CAE to deliver million dollar annual investment to boost global female pilot pool

Canada’s CAE has revealed it will invest around USD1 million a year in its new CAE Women in Flight scholarship programme, demonstrating its own commitment to promoting the advancement of women in the aviation industry. This will see it award up to five full scholarships for female pilots to one of CAE’s cadet pilot training programmes across its global training network.


Summary:

  • CAE launches Women in Flight scholarship programme to award up to five full annual scholarships for female pilots;
  • With women currently representing less than 5% of pilots and instructors, CAE hopes to tap into a wider pool of talent while achieving greater diversity and a better gender balance;
  • The objective of the programme is to also elevate selected candidates to become aviation role models and inspire even more women to join the pilot profession;
  • CAE predicts a global requirement for 300,000 new pilots over the next ten years.

The scheme, launched at the Farnborough Air Show in the United Kingdom this week, hopes to encourage “passionate and exceptional women” to accomplish their goal of becoming professional pilots. Alongside covering their training costs the global leader in training for the civil aviation, defence and security, and healthcare markets, will also provide selected candidates with access to their first job through its global partners.

The Blue Swan Daily was at attendance at the launch of the scheme and CAE’s Group president, civil aviation training solutions, Nick Leontidis, explained that the objective of the programme is also to elevate the selected candidates to become aviation role models and inspire even more women to join the pilot profession.

“With over 300,000 new pilots needed in the civil aviation industry over the next decade, and with women currently representing less than 5% of pilots and instructors, it is time to tap into a wider pool of talent,” he said. ”We are very proud to introduce the CAE Women in Flight scholarship programme, acting towards achieving greater diversity and a better gender balance.”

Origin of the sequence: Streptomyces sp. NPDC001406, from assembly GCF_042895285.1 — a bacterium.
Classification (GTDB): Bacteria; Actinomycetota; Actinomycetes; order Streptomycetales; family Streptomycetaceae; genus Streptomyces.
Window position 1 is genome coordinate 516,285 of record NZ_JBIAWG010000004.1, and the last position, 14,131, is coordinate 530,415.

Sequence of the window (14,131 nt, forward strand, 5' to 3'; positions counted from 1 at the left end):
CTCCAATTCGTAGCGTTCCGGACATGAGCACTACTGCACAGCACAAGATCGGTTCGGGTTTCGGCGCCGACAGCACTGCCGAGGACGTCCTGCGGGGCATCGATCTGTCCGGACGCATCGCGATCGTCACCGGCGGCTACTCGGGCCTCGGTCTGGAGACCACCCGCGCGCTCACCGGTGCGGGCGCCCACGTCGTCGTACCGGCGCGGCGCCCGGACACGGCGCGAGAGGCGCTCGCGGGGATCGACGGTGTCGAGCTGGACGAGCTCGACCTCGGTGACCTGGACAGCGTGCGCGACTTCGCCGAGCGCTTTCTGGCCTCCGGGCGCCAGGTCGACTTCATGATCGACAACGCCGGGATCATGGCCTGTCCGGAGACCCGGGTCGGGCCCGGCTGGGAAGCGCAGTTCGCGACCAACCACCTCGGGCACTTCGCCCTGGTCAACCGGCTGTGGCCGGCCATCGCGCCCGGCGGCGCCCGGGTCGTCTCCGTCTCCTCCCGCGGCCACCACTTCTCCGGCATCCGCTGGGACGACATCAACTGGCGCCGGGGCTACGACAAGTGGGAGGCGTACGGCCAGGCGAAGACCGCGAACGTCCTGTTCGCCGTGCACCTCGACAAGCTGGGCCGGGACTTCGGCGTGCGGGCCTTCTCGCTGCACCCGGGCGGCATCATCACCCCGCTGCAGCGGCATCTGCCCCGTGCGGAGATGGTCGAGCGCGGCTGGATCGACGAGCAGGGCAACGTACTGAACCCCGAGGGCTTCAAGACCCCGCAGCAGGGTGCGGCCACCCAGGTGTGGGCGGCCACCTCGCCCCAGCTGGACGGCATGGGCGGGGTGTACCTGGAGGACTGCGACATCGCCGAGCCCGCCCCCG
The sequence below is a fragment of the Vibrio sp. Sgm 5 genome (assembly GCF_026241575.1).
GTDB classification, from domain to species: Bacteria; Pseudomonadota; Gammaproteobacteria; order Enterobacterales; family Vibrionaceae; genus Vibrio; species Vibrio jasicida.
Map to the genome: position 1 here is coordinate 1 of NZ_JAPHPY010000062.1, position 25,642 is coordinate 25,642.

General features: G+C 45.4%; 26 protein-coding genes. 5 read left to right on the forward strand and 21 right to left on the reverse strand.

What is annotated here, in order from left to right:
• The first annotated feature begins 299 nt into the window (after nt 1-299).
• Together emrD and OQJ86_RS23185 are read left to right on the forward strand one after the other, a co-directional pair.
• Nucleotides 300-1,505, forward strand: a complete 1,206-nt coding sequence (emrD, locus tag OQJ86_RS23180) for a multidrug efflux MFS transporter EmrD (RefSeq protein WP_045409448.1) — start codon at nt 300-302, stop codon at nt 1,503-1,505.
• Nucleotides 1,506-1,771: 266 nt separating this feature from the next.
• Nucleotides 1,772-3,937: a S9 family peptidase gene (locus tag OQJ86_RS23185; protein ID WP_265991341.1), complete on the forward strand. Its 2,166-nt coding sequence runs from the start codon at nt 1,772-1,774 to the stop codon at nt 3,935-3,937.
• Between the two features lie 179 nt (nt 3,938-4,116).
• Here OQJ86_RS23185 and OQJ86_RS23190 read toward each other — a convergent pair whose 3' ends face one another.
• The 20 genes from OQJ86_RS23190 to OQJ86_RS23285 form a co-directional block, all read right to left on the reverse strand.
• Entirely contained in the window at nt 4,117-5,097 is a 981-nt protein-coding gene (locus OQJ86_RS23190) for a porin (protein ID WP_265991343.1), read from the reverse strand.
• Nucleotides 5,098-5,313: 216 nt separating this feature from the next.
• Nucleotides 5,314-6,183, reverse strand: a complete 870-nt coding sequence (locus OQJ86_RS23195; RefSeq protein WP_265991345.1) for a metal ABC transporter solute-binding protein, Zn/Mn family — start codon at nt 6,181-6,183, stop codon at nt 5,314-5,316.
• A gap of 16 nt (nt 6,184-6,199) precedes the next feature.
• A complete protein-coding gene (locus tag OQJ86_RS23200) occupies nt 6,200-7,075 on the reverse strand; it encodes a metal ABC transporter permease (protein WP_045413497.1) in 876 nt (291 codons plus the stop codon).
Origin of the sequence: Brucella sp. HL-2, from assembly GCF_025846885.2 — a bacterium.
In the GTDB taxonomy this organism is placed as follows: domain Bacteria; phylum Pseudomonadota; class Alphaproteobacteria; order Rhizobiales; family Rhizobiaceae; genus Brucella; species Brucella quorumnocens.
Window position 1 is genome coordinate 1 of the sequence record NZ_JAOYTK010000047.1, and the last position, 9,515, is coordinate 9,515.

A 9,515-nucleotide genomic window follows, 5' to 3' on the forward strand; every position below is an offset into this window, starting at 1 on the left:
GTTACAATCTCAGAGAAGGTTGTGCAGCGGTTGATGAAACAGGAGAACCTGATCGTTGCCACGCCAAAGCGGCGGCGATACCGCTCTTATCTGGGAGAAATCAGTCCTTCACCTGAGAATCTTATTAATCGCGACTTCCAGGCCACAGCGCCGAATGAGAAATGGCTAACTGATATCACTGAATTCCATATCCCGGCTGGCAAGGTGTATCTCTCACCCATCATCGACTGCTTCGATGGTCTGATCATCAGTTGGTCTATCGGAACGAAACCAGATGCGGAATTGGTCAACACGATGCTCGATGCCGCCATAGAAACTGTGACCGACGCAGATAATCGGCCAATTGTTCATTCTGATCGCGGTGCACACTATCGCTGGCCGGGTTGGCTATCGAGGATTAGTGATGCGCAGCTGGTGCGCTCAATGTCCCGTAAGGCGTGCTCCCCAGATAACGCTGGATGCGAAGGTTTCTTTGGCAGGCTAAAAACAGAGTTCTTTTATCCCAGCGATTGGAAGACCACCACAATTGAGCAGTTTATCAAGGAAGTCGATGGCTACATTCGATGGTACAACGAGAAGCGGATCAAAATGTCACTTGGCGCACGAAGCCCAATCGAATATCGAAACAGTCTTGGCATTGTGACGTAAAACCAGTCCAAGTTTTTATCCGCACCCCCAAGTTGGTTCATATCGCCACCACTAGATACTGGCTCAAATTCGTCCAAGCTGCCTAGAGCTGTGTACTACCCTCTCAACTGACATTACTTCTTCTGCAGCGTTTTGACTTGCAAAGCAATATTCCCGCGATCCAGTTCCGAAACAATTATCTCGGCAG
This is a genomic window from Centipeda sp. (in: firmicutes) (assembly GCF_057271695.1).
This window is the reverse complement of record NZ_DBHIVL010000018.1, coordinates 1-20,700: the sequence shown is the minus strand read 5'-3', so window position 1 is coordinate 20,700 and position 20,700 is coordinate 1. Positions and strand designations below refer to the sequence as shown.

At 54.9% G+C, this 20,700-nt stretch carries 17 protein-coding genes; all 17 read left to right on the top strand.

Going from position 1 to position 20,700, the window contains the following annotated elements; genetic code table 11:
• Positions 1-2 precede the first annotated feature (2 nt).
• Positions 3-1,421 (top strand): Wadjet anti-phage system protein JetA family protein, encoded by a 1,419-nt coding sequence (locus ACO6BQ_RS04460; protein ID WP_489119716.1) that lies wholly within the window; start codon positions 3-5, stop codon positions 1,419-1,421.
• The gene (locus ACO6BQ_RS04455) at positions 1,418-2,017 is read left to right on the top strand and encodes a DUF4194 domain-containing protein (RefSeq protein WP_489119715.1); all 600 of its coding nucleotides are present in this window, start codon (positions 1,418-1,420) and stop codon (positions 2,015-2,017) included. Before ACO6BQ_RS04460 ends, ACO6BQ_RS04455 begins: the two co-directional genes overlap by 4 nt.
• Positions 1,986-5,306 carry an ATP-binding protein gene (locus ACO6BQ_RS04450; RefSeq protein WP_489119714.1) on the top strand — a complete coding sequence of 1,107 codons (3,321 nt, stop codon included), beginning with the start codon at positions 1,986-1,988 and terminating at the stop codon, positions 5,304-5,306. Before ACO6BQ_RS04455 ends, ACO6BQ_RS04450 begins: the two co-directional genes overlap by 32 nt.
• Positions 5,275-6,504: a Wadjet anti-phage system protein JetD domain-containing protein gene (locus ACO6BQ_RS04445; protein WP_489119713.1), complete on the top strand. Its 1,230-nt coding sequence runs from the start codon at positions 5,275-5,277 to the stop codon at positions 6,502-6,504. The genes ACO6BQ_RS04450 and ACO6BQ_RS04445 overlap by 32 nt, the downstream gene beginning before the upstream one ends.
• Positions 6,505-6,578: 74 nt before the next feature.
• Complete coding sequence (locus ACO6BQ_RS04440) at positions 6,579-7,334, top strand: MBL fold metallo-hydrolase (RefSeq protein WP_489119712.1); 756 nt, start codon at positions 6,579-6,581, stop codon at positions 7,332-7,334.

By leveraging its strong and growing global training network and relationships with operators, CAE will provide aspiring female pilots direct access to numerous active pilot creation programmes around the world, facilitating their journey to the cockpit. “CAE is committed to promoting the pilot career to women, and making it accessible to exceptional women who may not have the financial means to make their dream a reality,” explained Mr Leontidis.

The CAE Women in Flight scholarship program is part of a wider range of available CAE scholarships that promote pilot and aviation jobs in the aerospace industry. CAE offers more than 20 scholarships in various disciplines, including engineering, software engineer, computer science, aviation management, to women and men interested in a career in aviation around the world.

More details about the programme and the selection process will be unveiled in the upcoming months but CAE confirms eligible candidates can submit their applications on CAE’s website from this autumn. Interested candidates can already subscribe to receive programme updates via the CAE website. It will run annually for an indefinite period with no timescale placed on ending the scheme.

Mr Leontidis confirmed applicants will be selected based on a range of criteria prioritising academic women with limited financial means, and which will include an assessment test in one of CAE’s many training locations. “We want to make sure that each of the scholarships is successful and delivers a trained female pilot into the industry at the conclusion of the course,” he added.

CAE predicts a global requirement for 40,000 additional business aviation pilots and 110,000 commercial aviation pilots over the next ten years simply for replacement with a further 10,000 business and 160,000 commercial aviation positions to fill over the same period to meet growth. All together that is a requirement of 300,000 recruits (around 20,000 business pilots are expected to transfer to commercial operation during this period) to grow the active pilot market to 530,000 by 2028.

“The big question is how do we develop more pilots, faster?” said Mr Leontidis. “Its about smarter pilot creation (assessing and selecting the right candidates and optimising the training footprint) and better recurrent training systems.”

CAE is growing its training activity across the globe to support increasing demand. It has added more than ten new airline-sponsored pilot creation programs in last three years including expanding its Americas coverage with new programmes with Aeromexico and American Airlines launched this year.  Earlier this year it also launched its newest pilot training innovation, CAE Rise, with its longstanding partner AirAsia, strengthening its instructors’ ability to train more consistently to each airline’s culture and reality and support the individual needs of its airline clientele.